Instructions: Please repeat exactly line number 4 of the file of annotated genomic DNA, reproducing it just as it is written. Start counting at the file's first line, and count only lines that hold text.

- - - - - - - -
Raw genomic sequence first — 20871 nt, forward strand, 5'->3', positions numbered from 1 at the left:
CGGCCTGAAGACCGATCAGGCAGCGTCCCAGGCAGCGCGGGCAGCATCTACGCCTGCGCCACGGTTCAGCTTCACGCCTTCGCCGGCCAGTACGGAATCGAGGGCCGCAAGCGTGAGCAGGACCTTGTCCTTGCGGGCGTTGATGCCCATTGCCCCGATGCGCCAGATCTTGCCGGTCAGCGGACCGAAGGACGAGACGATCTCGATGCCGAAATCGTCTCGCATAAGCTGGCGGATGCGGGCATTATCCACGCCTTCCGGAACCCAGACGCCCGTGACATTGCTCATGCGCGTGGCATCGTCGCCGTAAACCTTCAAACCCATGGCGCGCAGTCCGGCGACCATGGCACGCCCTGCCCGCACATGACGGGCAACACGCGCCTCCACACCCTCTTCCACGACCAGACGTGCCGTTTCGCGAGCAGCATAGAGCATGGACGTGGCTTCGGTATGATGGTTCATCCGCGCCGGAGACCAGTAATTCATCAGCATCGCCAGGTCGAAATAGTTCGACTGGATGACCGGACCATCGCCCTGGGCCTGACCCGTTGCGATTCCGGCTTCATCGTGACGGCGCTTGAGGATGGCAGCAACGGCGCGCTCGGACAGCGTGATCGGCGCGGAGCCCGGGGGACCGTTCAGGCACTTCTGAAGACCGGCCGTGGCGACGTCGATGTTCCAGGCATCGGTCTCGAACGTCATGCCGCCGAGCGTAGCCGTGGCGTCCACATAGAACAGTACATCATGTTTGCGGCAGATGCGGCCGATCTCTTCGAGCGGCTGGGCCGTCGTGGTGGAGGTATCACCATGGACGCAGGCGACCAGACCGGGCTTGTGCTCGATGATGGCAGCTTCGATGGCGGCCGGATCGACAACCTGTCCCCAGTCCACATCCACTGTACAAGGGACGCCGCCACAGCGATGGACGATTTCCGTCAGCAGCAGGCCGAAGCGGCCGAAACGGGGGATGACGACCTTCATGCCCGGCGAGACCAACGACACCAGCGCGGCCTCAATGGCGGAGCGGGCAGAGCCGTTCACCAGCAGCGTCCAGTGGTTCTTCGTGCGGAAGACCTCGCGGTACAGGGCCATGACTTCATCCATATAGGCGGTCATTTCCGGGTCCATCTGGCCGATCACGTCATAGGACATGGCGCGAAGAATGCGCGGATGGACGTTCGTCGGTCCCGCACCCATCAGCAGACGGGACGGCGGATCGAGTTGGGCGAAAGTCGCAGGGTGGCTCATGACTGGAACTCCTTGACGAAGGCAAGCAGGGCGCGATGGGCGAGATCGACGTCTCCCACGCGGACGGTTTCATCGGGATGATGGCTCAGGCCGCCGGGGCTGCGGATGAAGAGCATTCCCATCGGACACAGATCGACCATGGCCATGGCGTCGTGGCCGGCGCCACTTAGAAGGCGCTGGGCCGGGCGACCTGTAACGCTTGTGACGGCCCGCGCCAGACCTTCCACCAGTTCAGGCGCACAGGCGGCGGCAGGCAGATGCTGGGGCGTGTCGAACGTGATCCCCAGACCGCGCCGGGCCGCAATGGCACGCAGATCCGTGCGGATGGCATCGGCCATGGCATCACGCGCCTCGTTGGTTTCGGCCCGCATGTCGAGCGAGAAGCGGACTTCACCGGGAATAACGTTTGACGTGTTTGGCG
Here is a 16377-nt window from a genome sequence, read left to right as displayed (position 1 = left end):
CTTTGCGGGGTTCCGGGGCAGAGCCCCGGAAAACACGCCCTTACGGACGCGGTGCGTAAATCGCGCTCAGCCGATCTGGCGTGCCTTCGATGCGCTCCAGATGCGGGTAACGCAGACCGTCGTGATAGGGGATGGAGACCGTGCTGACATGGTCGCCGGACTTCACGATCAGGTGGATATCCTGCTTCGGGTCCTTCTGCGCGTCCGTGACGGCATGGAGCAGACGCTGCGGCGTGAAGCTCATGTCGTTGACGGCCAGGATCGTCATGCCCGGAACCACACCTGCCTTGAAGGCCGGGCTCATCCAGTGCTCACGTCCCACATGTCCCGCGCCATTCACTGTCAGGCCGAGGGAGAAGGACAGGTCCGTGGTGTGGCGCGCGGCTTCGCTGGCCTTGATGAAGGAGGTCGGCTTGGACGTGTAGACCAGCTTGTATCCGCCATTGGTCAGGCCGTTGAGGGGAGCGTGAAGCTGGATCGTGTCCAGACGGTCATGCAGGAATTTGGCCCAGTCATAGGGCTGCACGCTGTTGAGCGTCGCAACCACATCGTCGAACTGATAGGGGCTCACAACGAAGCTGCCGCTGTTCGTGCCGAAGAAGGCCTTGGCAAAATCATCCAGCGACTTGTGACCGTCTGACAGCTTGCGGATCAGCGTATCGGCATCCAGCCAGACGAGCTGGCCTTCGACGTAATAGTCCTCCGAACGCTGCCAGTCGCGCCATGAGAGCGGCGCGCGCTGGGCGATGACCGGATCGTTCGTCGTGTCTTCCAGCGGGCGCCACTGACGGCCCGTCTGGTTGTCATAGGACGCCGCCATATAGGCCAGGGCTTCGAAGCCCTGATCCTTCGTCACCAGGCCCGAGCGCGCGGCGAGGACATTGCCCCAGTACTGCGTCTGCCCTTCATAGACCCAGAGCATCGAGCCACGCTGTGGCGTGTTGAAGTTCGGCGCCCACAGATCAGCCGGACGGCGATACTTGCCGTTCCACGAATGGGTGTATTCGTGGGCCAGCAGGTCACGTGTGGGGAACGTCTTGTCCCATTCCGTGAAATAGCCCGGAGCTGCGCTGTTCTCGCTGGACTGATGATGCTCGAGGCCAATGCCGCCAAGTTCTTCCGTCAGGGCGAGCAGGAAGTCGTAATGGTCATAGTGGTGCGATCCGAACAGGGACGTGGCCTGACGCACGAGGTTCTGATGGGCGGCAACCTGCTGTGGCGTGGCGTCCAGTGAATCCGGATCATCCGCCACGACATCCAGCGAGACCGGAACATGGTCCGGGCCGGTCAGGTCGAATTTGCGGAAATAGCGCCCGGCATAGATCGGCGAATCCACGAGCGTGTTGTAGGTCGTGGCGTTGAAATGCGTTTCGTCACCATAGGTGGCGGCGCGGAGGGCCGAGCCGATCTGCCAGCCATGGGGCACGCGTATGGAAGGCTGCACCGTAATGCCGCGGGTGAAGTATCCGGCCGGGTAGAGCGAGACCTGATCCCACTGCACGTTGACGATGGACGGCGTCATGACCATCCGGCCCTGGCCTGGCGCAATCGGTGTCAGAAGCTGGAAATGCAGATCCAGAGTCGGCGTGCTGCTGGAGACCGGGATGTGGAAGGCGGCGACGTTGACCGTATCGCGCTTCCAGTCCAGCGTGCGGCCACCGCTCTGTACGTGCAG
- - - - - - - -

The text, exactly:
CTTTGCGGGGTTCCGGGGCAGAGCCCCGGAAAACACGCCCTTACGGACGCGGTGCGTAAATCGCGCTCAGCCGATCTGGCGTGCCTTCGATGCGCTCCAGATGCGGGTAACGCAGACCGTCGTGATAGGGGATGGAGACCGTGCTGACATGGTCGCCGGACTTCACGATCAGGTGGATATCCTGCTTCGGGTCCTTCTGCGCGTCCGTGACGGCATGGAGCAGACGCTGCGGCGTGAAGCTCATGTCGTTGACGGCCAGGATCGTCATGCCCGGAACCACACCTGCCTTGAAGGCCGGGCTCATCCAGTGCTCACGTCCCACATGTCCCGCGCCATTCACTGTCAGGCCGAGGGAGAAGGACAGGTCCGTGGTGTGGCGCGCGGCTTCGCTGGCCTTGATGAAGGAGGTCGGCTTGGACGTGTAGACCAGCTTGTATCCGCCATTGGTCAGGCCGTTGAGGGGAGCGTGAAGCTGGATCGTGTCCAGACGGTCATGCAGGAATTTGGCCCAGTCATAGGGCTGCACGCTGTTGAGCGTCGCAACCACATCGTCGAACTGATAGGGGCTCACAACGAAGCTGCCGCTGTTCGTGCCGAAGAAGGCCTTGGCAAAATCATCCAGCGACTTGTGACCGTCTGACAGCTTGCGGATCAGCGTATCGGCATCCAGCCAGACGAGCTGGCCTTCGACGTAATAGTCCTCCGAACGCTGCCAGTCGCGCCATGAGAGCGGCGCGCGCTGGGCGATGACCGGATCGTTCGTCGTGTCTTCCAGCGGGCGCCACTGACGGCCCGTCTGGTTGTCATAGGACGCCGCCATATAGGCCAGGGCTTCGAAGCCCTGATCCTTCGTCACCAGGCCCGAGCGCGCGGCGAGGACATTGCCCCAGTACTGCGTCTGCCCTTCATAGACCCAGAGCATCGAGCCACGCTGTGGCGTGTTGAAGTTCGGCGCCCACAGATCAGCCGGACGGCGATACTTGCCGTTCCACGAATGGGTGTATTCGTGGGCCAGCAGGTCACGTGTGGGGAACGTCTTGTCCCATTCCGTGAAATAGCCCGGAGCTGCGCTGTTCTCGCTGGACTGATGATGCTCGAGGCCAATGCCGCCAAGTTCTTCCGTCAGGGCGAGCAGGAAGTCGTAATGGTCATAGTGGTGCGATCCGAACAGGGACGTGGCCTGACGCACGAGGTTCTGATGGGCGGCAACCTGCTGTGGCGTGGCGTCCAGTGAATCCGGATCATCCGCCACGACATCCAGCGAGACCGGAACATGGTCCGGGCCGGTCAGGTCGAATTTGCGGAAATAGCGCCCGGCATAGATCGGCGAATCCACGAGCGTGTTGTAGGTCGTGGCGTTGAAATGCGTTTCGTCACCATAGGTGGCGGCGCGGAGGGCCGAGCCGATCTGCCAGCCATGGGGCACGCGTATGGAAGGCTGCACCGTAATGCCGCGGGTGAAGTATCCGGCCGGGTAGAGCGAGACCTGATCCCACTGCACGTTGACGATGGACGGCGTCATGACCATCCGGCCCTGGCCTGGCGCAATCGGTGTCAGAAGCTGGAAATGCAGATCCAGAGTCGGCGTGCTGCTGGAGACCGGGATGTGGAAGGCGGCGACGTTGACCGTATCGCGCTTCCAGTCCAGCGTGCGGCCACCGCTCTGTACGTGCAG